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Found 4 entries in the Bibliography.

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Whistlers in the Plasmasphere

Abstract We study packages of VLF whistler-mode waves observed by the Van Allen Probes satellites in the equatorial plasmasphere. We demonstrate that the main mechanism providing localization of these waves inside relatively broad (>1 RE across the ambient magnetic field) magnetospheric regions is a combined effect of the transverse gradients in the plasma density and the ambient magnetic field. The criterion for the wave trapping by these gradients is the same as for the wave trapping inside a high-density duct with a symmetric, Gaussian-like profile of the density in the uniform magnetic field. This criterion can be used to determine the parallel wavelength of the wave with a known frequency trapped by the density and magnetic field inhomogeneities with known parameters. The developed theoretical approach demonstrates a good, quantitative agreement with the observations. The analytical results have been confirmed with comprehensive, time-dependent simulations of the electron-MHD model.

Streltsov, Anatoly;

Published by: Journal of Geophysical Research: Space Physics      Published on: 02/2021

YEAR: 2021     DOI:

density inhomogeneity; duct; Plasmapause; plasmasphere; VLF waves; whistler; Van Allen Probes


Bayesian Spectral Analysis of Chorus Sub-Elements from the Van Allen Probes

We develop a Bayesian spectral analysis technique that calculates the probability distribution functions of a superposition of wave-modes each described by a linear growth rate, a frequency and a chirp rate. The Bayesian framework has a number of advantages, including 1) reducing the parameter space by integrating over the amplitude and phase of the wave, 2) incorporating the data from each channel to determine the model parameters such as frequency which leads to high resolution results in frequency and time, 3) the ability to consider the superposition of waves where the wave-parameters are closely spaced, 4) the ability to directly calculate the expectation value of wave parameters without resorting to ensemble averages, 5) the ability to calculate error bars on model parameters. We examine one rising-tone chorus element in detail from a disturbed time on November 14, 2012 using burst mode waveform data of the three components of the electric and magnetic field from the EMFISIS instrument on board NASA\textquoterights Van Allen Probes. The results demonstrate that sub-elements are likely composed of almost linear waves that are nearly parallel propagating with continuously changing wave parameters such as frequency and wave-vector. Between sub-elements the wave parameters of the dominant mode undergoes a discrete change in frequency and wave-vector. Near the boundary of sub-elements multiple waves are observed such that the evolution of the waves is reminiscent of wave-wave processes such as parametric decay or nonlinear induced scattering by particles. These nonlinear processes may affect the saturation of the whistler-mode chorus instability.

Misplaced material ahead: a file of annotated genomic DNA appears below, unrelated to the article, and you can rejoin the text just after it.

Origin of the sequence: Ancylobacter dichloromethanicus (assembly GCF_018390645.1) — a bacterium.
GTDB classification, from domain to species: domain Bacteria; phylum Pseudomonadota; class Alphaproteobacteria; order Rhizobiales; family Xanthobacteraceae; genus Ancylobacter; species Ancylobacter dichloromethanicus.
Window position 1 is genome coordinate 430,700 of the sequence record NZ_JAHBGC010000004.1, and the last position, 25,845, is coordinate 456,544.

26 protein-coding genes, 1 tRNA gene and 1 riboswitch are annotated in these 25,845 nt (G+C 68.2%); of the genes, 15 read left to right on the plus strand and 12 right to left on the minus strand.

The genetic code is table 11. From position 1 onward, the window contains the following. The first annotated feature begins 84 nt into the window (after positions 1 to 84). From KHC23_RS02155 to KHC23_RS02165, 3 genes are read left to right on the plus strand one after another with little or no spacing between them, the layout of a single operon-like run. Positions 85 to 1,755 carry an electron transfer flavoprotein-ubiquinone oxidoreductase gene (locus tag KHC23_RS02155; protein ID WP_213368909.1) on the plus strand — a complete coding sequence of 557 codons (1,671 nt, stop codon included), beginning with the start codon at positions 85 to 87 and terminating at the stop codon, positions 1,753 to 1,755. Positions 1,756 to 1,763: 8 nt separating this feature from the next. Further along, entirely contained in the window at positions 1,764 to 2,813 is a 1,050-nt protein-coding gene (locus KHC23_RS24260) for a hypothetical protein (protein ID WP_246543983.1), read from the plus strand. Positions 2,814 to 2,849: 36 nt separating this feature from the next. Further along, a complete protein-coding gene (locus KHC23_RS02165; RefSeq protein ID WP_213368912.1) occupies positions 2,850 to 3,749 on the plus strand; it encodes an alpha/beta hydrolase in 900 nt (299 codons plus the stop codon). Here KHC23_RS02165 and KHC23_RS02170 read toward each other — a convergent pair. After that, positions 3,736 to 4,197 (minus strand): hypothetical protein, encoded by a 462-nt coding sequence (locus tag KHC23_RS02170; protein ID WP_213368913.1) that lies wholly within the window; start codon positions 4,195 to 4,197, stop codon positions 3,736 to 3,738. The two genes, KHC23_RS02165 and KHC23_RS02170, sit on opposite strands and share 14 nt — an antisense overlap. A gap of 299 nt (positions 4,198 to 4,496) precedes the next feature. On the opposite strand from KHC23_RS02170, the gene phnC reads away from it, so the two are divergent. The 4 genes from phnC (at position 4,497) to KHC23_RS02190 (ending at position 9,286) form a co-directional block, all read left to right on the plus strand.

Crabtree, Chris; Tejero, Erik; Ganguli, Gurudas; Hospodarsky, George; Kletzing, Craig;

Published by: Journal of Geophysical Research: Space Physics      Published on: 04/2017

YEAR: 2017     DOI: 10.1002/2016JA023547

Bayesian Spectral; Chorus; Van Allen Probes; whistler


Van Allen Probes observations of cross-scale coupling between electromagnetic ion cyclotron waves and higher-frequency wave modes